As the novel coronavirus continues to plague the world with its mutated variants, scientists have become more eager to find more solid solutions aside from the vaccines. One of the latest scientific endeavors of researchers drove them to come up with compounds capable of blocking a protein needed by SARS-CoV-2 to gain entry to cells. These compounds were put to a test in mice clinical trials, and they yielded positive outcomes.
Due to mutations, several of the available antibody treatments no longer work well against the newer variants of the coronavirus, especially against omicron. This pushed a team of researchers led by Dr. Hector Aguilar-Carreño from Cornell University and collaborators in Canada to turn their attention to an alternative approach that focused more on blocking the proteins in human cells needed by the virus to fuse with the cell membrane and enter the cells.
Human Cell Protein Regulation
For their study, published in the journal Nature, the team developed several compounds that inhibited the activity of the protein called TMPRSS2 in human cells. This protein is needed by SARS-CoV-2 because it helps the spike protein fuse with the cell membrane and facilitates the infection process. When the protein is regulated, the virus’ ability to enter the cell is impacted.
The compounds that the scientists came up with were able to inhibit the activity of TMPRSS2 in human cells by more than 80%. Four of them showed very promising results since they worked well even at very low concentrations, and they did not affect the survivability of the tested human cells.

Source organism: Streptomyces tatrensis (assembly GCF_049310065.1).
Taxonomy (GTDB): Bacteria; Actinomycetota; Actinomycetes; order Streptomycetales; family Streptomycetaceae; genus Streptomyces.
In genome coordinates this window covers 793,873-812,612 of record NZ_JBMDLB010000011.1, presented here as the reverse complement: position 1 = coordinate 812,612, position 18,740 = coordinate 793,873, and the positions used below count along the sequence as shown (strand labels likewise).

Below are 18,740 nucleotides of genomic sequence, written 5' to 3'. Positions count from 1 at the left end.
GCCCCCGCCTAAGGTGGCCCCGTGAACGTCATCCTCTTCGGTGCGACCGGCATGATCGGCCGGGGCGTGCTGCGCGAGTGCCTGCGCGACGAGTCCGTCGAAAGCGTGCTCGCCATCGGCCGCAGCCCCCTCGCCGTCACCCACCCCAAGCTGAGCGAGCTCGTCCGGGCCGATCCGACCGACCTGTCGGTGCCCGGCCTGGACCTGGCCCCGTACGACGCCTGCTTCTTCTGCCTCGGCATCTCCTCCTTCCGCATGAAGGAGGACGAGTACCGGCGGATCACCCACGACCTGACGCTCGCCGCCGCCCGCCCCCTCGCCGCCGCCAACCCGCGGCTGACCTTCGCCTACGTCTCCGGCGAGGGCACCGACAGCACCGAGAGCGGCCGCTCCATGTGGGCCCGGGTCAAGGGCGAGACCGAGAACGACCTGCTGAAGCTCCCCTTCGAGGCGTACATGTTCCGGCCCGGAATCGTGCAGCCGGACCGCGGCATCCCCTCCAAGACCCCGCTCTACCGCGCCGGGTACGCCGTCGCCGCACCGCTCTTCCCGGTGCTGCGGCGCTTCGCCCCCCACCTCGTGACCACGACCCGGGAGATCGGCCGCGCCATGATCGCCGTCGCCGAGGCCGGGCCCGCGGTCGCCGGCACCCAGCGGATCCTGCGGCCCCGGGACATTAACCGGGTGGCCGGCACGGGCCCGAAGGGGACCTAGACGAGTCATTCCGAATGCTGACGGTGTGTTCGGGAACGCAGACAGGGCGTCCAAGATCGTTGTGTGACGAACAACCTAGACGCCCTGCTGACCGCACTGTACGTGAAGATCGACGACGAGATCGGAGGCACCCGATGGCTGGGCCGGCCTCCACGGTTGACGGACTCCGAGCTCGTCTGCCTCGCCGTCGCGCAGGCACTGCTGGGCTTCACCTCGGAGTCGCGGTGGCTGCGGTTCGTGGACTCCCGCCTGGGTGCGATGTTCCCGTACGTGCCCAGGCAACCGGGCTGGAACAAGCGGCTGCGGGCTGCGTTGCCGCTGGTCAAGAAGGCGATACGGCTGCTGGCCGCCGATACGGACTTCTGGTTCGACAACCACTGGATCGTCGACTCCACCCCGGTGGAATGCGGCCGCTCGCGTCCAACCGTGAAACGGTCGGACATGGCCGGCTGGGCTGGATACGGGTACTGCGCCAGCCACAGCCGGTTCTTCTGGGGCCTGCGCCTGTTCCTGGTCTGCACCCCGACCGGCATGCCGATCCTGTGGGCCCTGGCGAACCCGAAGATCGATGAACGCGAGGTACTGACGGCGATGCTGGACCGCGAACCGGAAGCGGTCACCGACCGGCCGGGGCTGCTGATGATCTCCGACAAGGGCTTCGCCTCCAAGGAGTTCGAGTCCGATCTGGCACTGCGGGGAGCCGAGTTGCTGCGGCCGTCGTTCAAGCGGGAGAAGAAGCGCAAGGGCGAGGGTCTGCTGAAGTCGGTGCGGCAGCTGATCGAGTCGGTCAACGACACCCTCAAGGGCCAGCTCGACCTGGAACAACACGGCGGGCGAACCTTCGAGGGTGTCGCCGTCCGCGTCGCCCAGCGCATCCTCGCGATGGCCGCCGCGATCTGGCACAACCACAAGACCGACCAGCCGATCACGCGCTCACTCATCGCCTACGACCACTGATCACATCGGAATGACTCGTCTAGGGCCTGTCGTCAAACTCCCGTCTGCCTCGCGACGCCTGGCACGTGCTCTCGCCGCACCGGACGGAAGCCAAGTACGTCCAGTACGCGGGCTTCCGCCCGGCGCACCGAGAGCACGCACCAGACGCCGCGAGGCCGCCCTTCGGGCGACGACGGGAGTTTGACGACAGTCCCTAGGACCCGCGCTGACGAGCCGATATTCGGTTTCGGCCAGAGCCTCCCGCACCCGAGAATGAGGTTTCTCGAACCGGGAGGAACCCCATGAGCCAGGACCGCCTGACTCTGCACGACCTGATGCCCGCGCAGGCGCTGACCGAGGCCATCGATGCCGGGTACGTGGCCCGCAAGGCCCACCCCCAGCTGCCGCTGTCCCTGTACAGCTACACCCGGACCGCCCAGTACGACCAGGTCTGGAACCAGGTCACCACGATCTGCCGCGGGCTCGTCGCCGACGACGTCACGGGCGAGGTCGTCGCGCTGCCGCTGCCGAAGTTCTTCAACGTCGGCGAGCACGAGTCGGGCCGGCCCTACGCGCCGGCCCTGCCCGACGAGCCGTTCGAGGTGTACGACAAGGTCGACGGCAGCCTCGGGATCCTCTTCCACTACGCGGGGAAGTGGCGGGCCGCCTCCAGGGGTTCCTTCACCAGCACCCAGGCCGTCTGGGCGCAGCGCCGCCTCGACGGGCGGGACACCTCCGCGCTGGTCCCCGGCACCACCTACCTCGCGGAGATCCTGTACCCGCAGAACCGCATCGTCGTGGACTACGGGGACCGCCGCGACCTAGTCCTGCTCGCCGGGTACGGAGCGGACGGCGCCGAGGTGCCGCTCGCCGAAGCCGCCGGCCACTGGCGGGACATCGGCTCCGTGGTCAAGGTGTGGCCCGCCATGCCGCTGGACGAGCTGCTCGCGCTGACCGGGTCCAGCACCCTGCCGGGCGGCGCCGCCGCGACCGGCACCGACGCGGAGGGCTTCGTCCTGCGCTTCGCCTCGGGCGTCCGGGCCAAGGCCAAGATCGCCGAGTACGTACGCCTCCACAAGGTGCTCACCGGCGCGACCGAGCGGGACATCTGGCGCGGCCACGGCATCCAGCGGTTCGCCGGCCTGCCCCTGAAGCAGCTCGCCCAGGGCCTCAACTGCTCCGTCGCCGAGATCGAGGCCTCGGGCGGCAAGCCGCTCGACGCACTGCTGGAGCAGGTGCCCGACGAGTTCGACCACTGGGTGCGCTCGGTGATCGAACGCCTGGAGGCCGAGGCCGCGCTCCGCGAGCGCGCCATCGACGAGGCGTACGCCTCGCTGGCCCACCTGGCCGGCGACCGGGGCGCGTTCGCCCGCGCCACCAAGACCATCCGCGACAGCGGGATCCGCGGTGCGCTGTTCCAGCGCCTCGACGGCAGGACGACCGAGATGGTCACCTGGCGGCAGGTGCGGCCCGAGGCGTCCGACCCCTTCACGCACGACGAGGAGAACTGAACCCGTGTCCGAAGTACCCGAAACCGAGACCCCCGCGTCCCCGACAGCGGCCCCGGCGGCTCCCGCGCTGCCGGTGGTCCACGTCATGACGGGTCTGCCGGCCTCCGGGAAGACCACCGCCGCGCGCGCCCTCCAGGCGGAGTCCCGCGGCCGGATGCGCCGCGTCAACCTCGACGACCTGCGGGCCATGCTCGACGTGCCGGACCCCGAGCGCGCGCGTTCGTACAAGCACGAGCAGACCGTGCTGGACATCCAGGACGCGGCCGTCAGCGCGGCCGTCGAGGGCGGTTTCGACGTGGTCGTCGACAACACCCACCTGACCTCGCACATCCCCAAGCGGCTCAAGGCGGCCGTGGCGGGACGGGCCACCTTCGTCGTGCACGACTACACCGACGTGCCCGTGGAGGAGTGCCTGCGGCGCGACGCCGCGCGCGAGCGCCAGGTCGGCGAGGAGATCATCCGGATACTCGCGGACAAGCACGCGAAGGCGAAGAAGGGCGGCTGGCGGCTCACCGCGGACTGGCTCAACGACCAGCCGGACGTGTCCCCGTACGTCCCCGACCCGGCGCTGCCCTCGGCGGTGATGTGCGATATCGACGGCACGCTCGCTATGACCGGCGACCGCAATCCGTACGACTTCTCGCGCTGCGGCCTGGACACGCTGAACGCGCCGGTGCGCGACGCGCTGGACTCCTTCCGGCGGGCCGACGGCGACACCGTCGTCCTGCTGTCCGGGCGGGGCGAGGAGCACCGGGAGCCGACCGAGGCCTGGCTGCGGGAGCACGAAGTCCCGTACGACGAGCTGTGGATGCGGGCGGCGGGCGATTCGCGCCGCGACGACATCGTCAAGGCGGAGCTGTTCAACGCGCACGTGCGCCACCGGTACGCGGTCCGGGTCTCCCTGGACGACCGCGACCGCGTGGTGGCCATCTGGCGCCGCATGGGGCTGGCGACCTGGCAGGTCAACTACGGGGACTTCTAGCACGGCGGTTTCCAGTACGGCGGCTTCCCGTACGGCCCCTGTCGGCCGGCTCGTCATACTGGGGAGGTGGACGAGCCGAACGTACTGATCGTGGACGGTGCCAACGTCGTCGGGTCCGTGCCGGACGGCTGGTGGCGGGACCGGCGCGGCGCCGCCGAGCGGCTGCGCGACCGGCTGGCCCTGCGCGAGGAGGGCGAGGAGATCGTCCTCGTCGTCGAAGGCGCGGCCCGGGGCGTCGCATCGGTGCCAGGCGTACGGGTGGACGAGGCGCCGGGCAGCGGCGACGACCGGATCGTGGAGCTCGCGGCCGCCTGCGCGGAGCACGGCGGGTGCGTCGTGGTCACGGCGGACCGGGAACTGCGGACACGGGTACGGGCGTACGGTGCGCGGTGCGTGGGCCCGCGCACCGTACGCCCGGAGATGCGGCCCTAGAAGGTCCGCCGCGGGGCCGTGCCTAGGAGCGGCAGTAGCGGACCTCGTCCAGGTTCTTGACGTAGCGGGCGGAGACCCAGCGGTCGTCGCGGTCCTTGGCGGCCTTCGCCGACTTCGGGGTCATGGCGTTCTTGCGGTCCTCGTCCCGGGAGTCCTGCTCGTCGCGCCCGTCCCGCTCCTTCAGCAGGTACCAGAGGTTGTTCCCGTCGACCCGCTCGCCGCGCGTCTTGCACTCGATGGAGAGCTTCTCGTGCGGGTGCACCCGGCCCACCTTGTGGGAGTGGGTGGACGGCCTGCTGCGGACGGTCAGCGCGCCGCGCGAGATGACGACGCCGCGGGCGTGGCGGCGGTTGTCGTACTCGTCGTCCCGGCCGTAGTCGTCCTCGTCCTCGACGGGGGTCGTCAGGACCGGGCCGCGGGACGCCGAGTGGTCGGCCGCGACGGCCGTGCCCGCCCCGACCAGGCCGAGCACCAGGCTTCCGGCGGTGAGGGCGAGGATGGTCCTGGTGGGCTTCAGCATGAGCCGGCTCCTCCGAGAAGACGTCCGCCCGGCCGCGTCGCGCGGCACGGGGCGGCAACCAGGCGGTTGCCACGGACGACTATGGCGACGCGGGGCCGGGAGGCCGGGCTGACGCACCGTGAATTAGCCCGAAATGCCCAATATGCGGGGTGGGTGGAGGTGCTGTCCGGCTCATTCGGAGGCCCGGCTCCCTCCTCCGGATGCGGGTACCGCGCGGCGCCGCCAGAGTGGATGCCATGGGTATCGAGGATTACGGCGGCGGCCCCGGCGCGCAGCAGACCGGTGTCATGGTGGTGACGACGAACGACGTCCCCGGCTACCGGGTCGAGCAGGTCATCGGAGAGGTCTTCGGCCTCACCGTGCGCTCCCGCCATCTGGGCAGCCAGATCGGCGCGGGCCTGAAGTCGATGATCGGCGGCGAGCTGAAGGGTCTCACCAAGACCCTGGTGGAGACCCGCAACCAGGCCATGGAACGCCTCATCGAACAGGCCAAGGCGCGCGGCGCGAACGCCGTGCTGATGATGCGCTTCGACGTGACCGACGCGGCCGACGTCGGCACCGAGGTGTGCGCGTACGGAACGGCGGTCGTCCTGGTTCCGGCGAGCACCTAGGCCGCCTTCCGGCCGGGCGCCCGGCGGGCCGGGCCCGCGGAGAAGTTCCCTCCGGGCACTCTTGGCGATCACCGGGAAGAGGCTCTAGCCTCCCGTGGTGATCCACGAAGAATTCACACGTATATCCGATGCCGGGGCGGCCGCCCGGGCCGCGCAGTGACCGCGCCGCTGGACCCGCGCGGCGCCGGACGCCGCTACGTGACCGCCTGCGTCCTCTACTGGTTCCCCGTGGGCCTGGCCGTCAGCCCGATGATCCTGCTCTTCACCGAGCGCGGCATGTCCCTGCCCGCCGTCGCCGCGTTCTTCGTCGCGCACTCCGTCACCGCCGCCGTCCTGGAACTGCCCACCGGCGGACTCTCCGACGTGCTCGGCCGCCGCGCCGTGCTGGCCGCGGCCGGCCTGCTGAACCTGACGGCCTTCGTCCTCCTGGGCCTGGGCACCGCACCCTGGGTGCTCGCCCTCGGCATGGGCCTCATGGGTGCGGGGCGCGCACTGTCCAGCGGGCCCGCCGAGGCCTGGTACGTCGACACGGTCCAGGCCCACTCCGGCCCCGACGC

Among the top candidates in the experiments, the compound called N-0385 proved to be the most effective since it substantially reduced the virus that could penetrate the cells derived from the lungs and colon tissues. It worked well against the newer variants of the coronavirus, including the more serious delta strain.
Nasal Spray Treatment
Aguilar-Carreño and his team tested N-0385’s efficiency when used as a nasal spray in mice experiments. They started by administering the spray once a day, starting a day before the viral exposure through 6 days afterward. Seven out of the ten mice survived the COVID-19 infection with little to no lung damage. On the other hand, all ten mice that received the control dose of saline did not survive.
The researchers also tried a shorter course approach by administering the spray one day before viral exposure through 2 days afterward. With this setup, all ten survived. Meanwhile, only one survived in the saline group. After analyzing the samples taken from the third day after infection, the team found that the mice treated with the compound had 97% less virus in their lungs. They then tried administering only a single dose of the compound given on the day of infection and found that the mice had a high survival rate.
Although the experiments showed promise, Medical Xpress pointed out that all of them were conducted before omicron came into the picture. But there is hope that N-0385 could also protect host cells from omicron and its newer subvariants because it targets a part of the human cell instead of the spike proteins on the virus. Aguilar-Carreño also pointed out that, if ever, their antiviral nasal spray would be less expensive to mass-produce than other types of COVID-19 treatments.
“There are very few, if any, small molecule antivirals that have been discovered that work prophylactically to prevent infection. This is the first of its kind. One advantage is that it works early in the infection, even after someone has already acquired the virus,” Aguilar-Carreño told Cornell Chronicle.